SEOUL, South Korea (AP) — North Korean leader Kim Jong Un said the test of a newly developed intercontinental ballistic missile confirmed that his country has another “reliable and maximum capacity” weapon to contain outside threats, as he warned the United States and its allies that their alleged provocative steps would lead to “their self-destruction,” state media reported Saturday.
North Korea’s state media said Kim oversaw the launch of the Hwasong-17 missile, a day after its neighbors said they had detected the launch of an ICBM potentially capable of reaching the continental U.S.
Some foreign experts said the Hwasong-17 missile is still under development but is the North’s longest-range ballistic weapon designed to carry multiple nuclear warheads to defeat U.S. missile defense systems. Friday’s launch was part of the North’s ongoing barrage of missile tests that are seen as an attempt to expand its weapons arsenal and boost its leverage in future diplomacy.
The North’s Korean Central News Agency said the missile fired from the Pyongyang International Airport traveled up to a maximum altitude of about 6,040 kilometers (3,750 miles) and flew a distance of about 1,000 kilometers (620 miles) before it landed on the preset area in international waters off the country’s east coast.
“The test-fire clearly proved the reliability of the new major strategic weapon system to be representative of (North Korea’s) strategic forces and its powerful combat performance as the strongest strategic weapon in the world,” KCNA said.
Kim said his country is compelled to further bolster its “overwhelming nuclear deterrence” because U.S.-led military threats have been getting more undisguised. Kim stressed the need to have the U.S. and its allies realize that their military steps against North Korea would “lead to their self-destruction,” KCNA said.
“Kim Jong Un solemnly declared that if the enemies continue to pose threats to the DPRK, frequently introducing nuclear strike means, our Party and government will resolutely react to nukes with nuclear weapons and to total confrontation with all-out confrontation,” KCNA said.
Kim’s statement suggests North Korea will continue its weapons testing activities as the United States is pushing to bolster its security commitment to its allies South Korea and Japan.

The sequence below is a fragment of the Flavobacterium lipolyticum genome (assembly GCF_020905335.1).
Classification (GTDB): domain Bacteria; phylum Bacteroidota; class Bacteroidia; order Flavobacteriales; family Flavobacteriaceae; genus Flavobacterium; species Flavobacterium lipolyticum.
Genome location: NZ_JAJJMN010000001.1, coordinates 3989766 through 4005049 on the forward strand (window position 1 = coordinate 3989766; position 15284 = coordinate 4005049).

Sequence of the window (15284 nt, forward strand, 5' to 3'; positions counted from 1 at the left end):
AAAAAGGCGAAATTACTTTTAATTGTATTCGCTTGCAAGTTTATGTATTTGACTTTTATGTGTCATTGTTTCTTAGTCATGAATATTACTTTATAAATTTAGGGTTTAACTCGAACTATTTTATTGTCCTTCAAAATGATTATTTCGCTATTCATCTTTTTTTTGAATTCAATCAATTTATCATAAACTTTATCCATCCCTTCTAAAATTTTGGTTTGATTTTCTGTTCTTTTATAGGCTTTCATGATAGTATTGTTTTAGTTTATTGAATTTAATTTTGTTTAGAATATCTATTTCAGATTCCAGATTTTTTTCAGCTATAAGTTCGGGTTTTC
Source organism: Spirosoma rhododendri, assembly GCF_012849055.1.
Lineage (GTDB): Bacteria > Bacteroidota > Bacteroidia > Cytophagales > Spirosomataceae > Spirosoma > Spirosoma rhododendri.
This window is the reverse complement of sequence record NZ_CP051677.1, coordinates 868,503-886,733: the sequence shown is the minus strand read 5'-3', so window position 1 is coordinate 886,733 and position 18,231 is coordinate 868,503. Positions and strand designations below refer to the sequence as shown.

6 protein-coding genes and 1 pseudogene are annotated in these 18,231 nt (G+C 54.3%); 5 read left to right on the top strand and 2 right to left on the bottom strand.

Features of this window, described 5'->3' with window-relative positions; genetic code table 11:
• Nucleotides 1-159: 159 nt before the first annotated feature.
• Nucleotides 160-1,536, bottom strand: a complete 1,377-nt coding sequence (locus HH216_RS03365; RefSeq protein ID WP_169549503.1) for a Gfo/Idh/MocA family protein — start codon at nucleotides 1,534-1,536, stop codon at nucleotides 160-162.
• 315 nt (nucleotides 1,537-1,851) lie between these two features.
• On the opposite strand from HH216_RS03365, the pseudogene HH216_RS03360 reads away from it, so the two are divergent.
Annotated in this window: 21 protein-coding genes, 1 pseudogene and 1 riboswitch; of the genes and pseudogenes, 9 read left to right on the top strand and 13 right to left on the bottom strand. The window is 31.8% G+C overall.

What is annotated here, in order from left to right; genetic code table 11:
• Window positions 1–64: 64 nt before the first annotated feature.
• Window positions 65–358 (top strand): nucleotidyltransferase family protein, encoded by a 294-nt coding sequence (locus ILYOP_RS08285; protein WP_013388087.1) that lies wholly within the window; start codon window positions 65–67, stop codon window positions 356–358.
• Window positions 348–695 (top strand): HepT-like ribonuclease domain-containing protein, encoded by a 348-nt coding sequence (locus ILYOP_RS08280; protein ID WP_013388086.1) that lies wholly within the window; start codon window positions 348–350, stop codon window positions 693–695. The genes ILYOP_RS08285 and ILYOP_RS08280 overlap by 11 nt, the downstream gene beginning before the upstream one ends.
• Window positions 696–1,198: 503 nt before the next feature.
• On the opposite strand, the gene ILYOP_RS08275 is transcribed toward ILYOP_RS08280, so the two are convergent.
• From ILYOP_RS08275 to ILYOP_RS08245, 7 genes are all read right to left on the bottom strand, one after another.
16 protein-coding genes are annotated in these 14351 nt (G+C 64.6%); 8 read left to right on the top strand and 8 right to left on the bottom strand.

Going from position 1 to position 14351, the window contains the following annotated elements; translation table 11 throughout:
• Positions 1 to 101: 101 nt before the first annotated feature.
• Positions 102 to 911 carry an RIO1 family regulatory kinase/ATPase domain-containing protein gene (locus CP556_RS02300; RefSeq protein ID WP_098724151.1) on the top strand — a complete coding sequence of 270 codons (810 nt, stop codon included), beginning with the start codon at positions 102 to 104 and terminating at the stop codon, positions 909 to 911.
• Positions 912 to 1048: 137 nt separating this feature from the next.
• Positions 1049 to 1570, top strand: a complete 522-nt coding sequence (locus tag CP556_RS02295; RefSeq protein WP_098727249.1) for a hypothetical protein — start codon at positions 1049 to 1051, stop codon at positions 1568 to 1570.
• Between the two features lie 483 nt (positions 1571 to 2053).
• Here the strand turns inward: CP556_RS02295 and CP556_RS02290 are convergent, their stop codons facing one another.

U.S. National Security Council spokesperson Adrienne Watson condemned Friday’s launch and said the United States will take “all necessary measures” to guarantee the safety of its territory and South Korea and Japan. Vice President Kamala Harris separately met with the leaders of those countries and of Australia, Canada and New Zealand who are attending a regional forum in Bangkok to discuss a joint response to North Korea.
South Korea and Japan also criticized the launch and held separate aerial drills with U.S. forces. South Korea’s military said it also staged unilateral exercises simulating aerial strikes on North Korean mobile missile launchers at a firing range near its land border with North Korea
In recent months, North Korea has performed dozens of shorter-range missile tests that it called simulations of nuclear attacks on South Korean and U.S. targets. North Korea said its tests were aimed at issuing a warning to the United States and South Korea over their military training that the North views as an invasion rehearsal.
North Korea halted weapons launches for about a week before it fired a short-range ballistic missile on Thursday. Before that launch, North Korean Foreign Minister Choe Son Hui threatened to launch “fiercer” military responses to steps by the U.S. to bolster its security commitment to South Korea and Japan.
Choe was referring to President Joe Biden’s recent meeting with his South Korean and Japanese counterparts on the sidelines of a regional gathering in Cambodia. In their joint statement, the three leaders strongly condemned North Korea’s recent missile tests and agreed to work together to strengthen deterrence. Biden reaffirmed the U.S. commitment to defend South Korea and Japan with a full range of capabilities, including nuclear weapons.
Hyung-jin Kim, The Associated Press